What If I Am Already in a Desert?
Inching along the overcrowded freeway, I notice a lonely sunflower growing from a tiny crack in the concrete barrier. The sunflower stands tall with a magnificent flower spread open to the morning sun. I think, “My, there’s always goodness growing in hard places.”
Lent began last Wednesday.
For someone in a spiritual drought – someone who lost sight of God along the way – Lent can feel even lonelier…darker.
But, Lent can be a wonderful time of noticing the hidden goodness as well.
From my journal on Wednesday;
“If I wrote about Lent at this moment, I would write about seeing myself as separate from everyone and everything.
I am alone here…
I see the depth of my sin and the unworthiness this creates; the death within.”
But this morning, my vision of Lent transformed.
“If I wrote about Lent at this moment,
I would write about reconnecting the disconnected places of my life and soul to love.
I am part of something greater…
I see the depth of God’s grace and the beauty this creates; the goodness within.”
Two perspectives. Two ways of seeing. One with criticism and judgment. The other with compassion and mercy. While in a spiritual drought, I remind myself that this paradox exist simultaneously within me, and I need help discerning which perspective holds my attention.
Which brings me to another habit I practice that helps me to see goodness within.
Be Gentle with Yourself
Don’t expect too much from yourself. Resources are limited. You can’t keep going on as if nothing is wrong. Lower your expectations.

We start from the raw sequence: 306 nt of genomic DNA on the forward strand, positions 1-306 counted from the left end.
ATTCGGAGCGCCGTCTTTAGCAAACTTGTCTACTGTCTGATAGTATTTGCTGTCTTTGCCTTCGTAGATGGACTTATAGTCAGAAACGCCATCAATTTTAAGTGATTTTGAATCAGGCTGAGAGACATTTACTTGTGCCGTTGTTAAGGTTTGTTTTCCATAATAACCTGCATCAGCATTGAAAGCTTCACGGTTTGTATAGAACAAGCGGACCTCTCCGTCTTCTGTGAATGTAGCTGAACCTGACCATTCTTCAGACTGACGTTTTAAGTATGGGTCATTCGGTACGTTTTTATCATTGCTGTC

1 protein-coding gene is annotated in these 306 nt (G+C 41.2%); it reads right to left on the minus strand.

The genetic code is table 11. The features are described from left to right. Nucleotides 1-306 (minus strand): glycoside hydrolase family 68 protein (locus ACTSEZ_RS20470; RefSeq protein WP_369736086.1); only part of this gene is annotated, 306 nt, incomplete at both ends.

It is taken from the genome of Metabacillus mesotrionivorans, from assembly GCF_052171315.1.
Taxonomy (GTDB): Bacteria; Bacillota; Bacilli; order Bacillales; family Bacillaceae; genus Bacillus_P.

Take care of yourself. Droughts are lonely and isolating. Likely, no one else in your circle is going through a drought. Realize, it’s up to you to care for yourself. Allow time for God to love you. Drop out of the rat race – it’s ok. It will be there when the drought is over.
Be generous to yourself. Lavish mercy and compassion on yourself. Drought is a wound of the soul, and this wound needs healing. Remember, your soul is healing. Give yourself extra time and rest for the healing process.
This week, I offer a prayer to be read slowly, with mercy and compassion for yourself.
Drive Me Deep to Face Myself
Lord, grant me your peace, for I have made peace with what does not give peace, and I am afraid.
Drive me deep, now, to face myself so I may see that what I truly need to fear is
my capacity to deceive and willingness to be deceived,
my loving of things and using of people,
my struggle for power and shrinking of soul,
my addiction to comfort and sedation of conscience,
my readiness to criticize and reluctance to create,
my clamor for privilege and silence at injustice,
my seeking for security and forsaking the kingdom.
Lord, grant me your peace. Instill in me such fear of you as will begin to make me wise, and such quiet courage as will enable me to begin to make
and myself open and present to other people and your kingdom.
Prayer from Guerrillas of Grace by Ted Loder (one of my favorite prayer books).
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